Richard A. Iley - Untangling the US Deficit: Evaluating Causes, Cures and Global Imbalances
Edward Elgar Publishing | 2007 | ISBN: 1845429206 | Pages: 272 | PDF | 5.10 MB
Writing a book on the US current account deficit was a challenge that
neither of us could resist. With the United States absorbing four-fifths of
the world’s cross-border savings, this imbalance is perhaps the biggest issue
in the international economy. In addition, with the funds flowing from
some of the poorest countries to the richest, the global imbalances take on
an extra dimension, as summed up by the view of another author that the
flow is ‘fundamentally perverse’. Subject matter of such significance and
portent could hardly be ignored.
Both of us have been involved with the question of current account
deficits for some time. One of us – a market economist immersed in the
daily ebb and flow of financial markets reacting to and affected by the US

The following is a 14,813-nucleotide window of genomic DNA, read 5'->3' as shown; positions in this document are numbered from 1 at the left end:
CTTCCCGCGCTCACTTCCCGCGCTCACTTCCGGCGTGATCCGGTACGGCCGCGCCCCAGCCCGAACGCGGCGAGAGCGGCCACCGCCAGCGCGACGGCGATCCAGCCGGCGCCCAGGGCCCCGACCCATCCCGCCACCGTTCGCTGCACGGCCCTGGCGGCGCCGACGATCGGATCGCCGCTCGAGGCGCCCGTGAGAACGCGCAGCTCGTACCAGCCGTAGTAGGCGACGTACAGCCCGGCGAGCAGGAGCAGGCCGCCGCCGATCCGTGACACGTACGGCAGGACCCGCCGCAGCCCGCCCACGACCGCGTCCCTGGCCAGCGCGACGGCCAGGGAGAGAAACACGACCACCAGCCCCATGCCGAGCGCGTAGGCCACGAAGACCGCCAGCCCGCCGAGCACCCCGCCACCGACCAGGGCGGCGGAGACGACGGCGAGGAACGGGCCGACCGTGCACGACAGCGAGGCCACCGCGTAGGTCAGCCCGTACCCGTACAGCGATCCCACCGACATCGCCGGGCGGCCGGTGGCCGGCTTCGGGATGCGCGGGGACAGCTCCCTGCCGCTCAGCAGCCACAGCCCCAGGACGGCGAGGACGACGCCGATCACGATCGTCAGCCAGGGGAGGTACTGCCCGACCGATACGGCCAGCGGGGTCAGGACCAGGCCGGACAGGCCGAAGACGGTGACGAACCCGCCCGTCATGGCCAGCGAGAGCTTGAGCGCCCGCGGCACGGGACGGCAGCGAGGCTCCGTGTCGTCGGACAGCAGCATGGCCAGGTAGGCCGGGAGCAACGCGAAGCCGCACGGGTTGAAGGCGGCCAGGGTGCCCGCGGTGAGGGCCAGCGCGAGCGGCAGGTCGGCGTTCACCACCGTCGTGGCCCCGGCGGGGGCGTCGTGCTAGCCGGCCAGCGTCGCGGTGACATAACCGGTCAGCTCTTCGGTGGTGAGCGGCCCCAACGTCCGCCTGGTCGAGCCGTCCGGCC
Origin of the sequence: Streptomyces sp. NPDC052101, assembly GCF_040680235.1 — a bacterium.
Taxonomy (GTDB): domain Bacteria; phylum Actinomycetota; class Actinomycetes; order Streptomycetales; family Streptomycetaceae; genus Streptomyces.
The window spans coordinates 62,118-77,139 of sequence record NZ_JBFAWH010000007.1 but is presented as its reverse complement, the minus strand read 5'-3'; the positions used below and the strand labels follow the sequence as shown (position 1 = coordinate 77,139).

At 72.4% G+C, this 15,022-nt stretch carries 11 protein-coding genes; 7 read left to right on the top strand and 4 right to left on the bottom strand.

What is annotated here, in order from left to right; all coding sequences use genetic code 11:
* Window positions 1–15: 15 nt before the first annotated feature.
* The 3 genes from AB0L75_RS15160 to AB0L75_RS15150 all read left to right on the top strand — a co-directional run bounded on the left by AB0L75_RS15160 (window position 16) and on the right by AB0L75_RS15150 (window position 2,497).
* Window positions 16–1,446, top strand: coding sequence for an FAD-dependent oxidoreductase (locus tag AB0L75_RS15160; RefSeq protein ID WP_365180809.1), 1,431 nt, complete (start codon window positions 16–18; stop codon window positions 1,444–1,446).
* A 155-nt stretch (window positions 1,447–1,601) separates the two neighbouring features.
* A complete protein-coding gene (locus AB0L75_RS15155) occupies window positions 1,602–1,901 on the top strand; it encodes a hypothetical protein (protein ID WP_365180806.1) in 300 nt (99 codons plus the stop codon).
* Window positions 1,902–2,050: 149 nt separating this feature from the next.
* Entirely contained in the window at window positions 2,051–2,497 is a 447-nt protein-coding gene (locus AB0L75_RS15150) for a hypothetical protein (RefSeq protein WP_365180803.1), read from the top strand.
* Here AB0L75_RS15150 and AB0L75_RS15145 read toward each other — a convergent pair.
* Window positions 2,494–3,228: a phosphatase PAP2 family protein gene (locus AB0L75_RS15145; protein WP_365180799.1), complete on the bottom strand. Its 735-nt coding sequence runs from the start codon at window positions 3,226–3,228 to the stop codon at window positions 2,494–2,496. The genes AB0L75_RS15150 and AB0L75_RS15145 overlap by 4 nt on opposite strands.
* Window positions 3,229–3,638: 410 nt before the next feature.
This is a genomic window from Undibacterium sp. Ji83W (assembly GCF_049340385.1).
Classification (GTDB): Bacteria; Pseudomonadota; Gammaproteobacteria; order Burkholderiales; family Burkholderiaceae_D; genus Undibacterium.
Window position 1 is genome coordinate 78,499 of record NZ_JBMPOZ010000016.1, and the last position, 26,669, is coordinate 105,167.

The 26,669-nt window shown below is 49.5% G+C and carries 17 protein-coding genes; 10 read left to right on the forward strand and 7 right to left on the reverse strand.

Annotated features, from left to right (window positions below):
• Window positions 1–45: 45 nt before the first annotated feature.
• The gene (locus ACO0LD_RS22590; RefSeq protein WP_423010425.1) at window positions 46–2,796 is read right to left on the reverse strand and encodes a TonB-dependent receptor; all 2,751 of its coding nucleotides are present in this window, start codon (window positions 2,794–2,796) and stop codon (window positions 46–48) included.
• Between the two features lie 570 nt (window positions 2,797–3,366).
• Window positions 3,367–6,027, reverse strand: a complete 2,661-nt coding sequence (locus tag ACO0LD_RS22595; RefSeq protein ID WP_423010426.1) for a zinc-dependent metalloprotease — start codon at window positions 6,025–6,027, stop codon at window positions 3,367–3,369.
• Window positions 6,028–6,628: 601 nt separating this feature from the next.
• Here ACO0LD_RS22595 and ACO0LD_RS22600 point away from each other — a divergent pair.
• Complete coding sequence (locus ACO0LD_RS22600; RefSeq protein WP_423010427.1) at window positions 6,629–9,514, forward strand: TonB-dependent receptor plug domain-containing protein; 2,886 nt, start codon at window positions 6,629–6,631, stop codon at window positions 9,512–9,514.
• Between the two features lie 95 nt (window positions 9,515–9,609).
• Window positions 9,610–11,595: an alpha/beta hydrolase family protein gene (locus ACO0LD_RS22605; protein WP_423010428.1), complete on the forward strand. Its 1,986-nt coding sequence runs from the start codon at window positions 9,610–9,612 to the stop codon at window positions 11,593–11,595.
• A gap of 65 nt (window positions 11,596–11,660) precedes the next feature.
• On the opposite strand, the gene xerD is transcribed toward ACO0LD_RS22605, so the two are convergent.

deficit – welcomed the opportunity that the book offered, to sit back and
take a longer-term perspective. The other, an academic, who was involved
in the debates on current account deficits in the Australian context some
fifteen years ago, was glad of the opportunity to see how the literature had
changed over the intervening years and to examine matters from the very
different vantage point of the US economy.
As it turned out, one major difference from the past comes from the sheer
variety of views that US academics and others have put forward to account
for the phenomenon of the US external deficit. One inspiration for the
volume came from the observation of ex-Federal Reserve Vice-Chairman
Roger Ferguson that there had been few attempts to evaluate the full range
of explanations advanced for the US deficit. The first task we had was to
develop an organizing framework to deal with the different hypotheses,
with the aim of producing the most comprehensive account to date of the
various views and how they contribute to the story of the evolution of the
US current account deficit.
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